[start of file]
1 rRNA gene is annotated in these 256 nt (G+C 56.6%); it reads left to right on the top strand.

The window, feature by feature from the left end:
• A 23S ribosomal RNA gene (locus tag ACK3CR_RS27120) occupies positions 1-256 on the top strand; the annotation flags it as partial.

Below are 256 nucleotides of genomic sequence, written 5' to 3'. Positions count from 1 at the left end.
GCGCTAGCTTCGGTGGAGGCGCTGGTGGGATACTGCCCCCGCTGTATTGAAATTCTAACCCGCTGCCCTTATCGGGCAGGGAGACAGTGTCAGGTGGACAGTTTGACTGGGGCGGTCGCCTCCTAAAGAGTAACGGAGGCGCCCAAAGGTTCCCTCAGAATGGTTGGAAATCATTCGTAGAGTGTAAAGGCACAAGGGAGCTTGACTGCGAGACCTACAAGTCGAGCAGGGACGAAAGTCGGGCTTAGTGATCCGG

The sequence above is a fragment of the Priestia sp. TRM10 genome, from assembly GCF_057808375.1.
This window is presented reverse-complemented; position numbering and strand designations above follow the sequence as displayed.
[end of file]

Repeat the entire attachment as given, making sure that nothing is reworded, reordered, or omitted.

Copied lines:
1 rRNA gene is annotated in these 256 nt (G+C 56.6%); it reads left to right on the top strand.

The window, feature by feature from the left end:
• A 23S ribosomal RNA gene (locus tag ACK3CR_RS27120) occupies positions 1-256 on the top strand; the annotation flags it as partial.

Below are 256 nucleotides of genomic sequence, written 5' to 3'. Positions count from 1 at the left end.
GCGCTAGCTTCGGTGGAGGCGCTGGTGGGATACTGCCCCCGCTGTATTGAAATTCTAACCCGCTGCCCTTATCGGGCAGGGAGACAGTGTCAGGTGGACAGTTTGACTGGGGCGGTCGCCTCCTAAAGAGTAACGGAGGCGCCCAAAGGTTCCCTCAGAATGGTTGGAAATCATTCGTAGAGTGTAAAGGCACAAGGGAGCTTGACTGCGAGACCTACAAGTCGAGCAGGGACGAAAGTCGGGCTTAGTGATCCGG

The sequence above is a fragment of the Priestia sp. TRM10 genome, from assembly GCF_057808375.1.
This window is presented reverse-complemented; position numbering and strand designations above follow the sequence as displayed.